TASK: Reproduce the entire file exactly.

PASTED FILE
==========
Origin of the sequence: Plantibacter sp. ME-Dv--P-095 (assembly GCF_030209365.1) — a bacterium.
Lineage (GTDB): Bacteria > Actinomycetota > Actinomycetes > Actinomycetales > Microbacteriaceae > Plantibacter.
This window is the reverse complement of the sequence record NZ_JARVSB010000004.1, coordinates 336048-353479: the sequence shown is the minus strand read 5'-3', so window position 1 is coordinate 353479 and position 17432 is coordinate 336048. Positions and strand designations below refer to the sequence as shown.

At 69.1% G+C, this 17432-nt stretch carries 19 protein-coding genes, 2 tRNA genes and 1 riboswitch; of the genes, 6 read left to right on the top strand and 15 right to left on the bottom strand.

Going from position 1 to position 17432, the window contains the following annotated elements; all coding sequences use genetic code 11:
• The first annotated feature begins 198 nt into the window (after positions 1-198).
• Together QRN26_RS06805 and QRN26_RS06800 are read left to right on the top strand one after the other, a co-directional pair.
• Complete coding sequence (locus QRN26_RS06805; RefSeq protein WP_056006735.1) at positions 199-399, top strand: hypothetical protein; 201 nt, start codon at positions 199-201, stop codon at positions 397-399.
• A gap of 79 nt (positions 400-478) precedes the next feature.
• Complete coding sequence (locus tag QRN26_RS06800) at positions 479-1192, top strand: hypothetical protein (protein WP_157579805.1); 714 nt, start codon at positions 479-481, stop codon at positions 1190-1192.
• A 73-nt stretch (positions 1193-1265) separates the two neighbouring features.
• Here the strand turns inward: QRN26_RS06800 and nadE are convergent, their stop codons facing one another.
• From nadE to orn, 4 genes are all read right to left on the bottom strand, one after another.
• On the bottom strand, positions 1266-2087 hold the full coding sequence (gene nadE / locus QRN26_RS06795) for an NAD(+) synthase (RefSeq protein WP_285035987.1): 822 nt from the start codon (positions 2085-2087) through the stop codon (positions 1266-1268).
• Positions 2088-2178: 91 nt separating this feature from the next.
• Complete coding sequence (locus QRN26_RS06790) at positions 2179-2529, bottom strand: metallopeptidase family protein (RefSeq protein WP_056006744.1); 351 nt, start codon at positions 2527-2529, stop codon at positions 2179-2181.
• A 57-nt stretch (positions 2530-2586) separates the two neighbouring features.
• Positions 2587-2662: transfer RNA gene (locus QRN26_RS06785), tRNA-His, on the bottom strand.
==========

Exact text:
Origin of the sequence: Plantibacter sp. ME-Dv--P-095 (assembly GCF_030209365.1) — a bacterium.
Lineage (GTDB): Bacteria > Actinomycetota > Actinomycetes > Actinomycetales > Microbacteriaceae > Plantibacter.
This window is the reverse complement of the sequence record NZ_JARVSB010000004.1, coordinates 336048-353479: the sequence shown is the minus strand read 5'-3', so window position 1 is coordinate 353479 and position 17432 is coordinate 336048. Positions and strand designations below refer to the sequence as shown.

At 69.1% G+C, this 17432-nt stretch carries 19 protein-coding genes, 2 tRNA genes and 1 riboswitch; of the genes, 6 read left to right on the top strand and 15 right to left on the bottom strand.

Going from position 1 to position 17432, the window contains the following annotated elements; all coding sequences use genetic code 11:
• The first annotated feature begins 198 nt into the window (after positions 1-198).
• Together QRN26_RS06805 and QRN26_RS06800 are read left to right on the top strand one after the other, a co-directional pair.
• Complete coding sequence (locus QRN26_RS06805; RefSeq protein WP_056006735.1) at positions 199-399, top strand: hypothetical protein; 201 nt, start codon at positions 199-201, stop codon at positions 397-399.
• A gap of 79 nt (positions 400-478) precedes the next feature.
• Complete coding sequence (locus tag QRN26_RS06800) at positions 479-1192, top strand: hypothetical protein (protein WP_157579805.1); 714 nt, start codon at positions 479-481, stop codon at positions 1190-1192.
• A 73-nt stretch (positions 1193-1265) separates the two neighbouring features.
• Here the strand turns inward: QRN26_RS06800 and nadE are convergent, their stop codons facing one another.
• From nadE to orn, 4 genes are all read right to left on the bottom strand, one after another.
• On the bottom strand, positions 1266-2087 hold the full coding sequence (gene nadE / locus QRN26_RS06795) for an NAD(+) synthase (RefSeq protein WP_285035987.1): 822 nt from the start codon (positions 2085-2087) through the stop codon (positions 1266-1268).
• Positions 2088-2178: 91 nt separating this feature from the next.
• Complete coding sequence (locus QRN26_RS06790) at positions 2179-2529, bottom strand: metallopeptidase family protein (RefSeq protein WP_056006744.1); 351 nt, start codon at positions 2527-2529, stop codon at positions 2179-2181.
• A 57-nt stretch (positions 2530-2586) separates the two neighbouring features.
• Positions 2587-2662: transfer RNA gene (locus QRN26_RS06785), tRNA-His, on the bottom strand.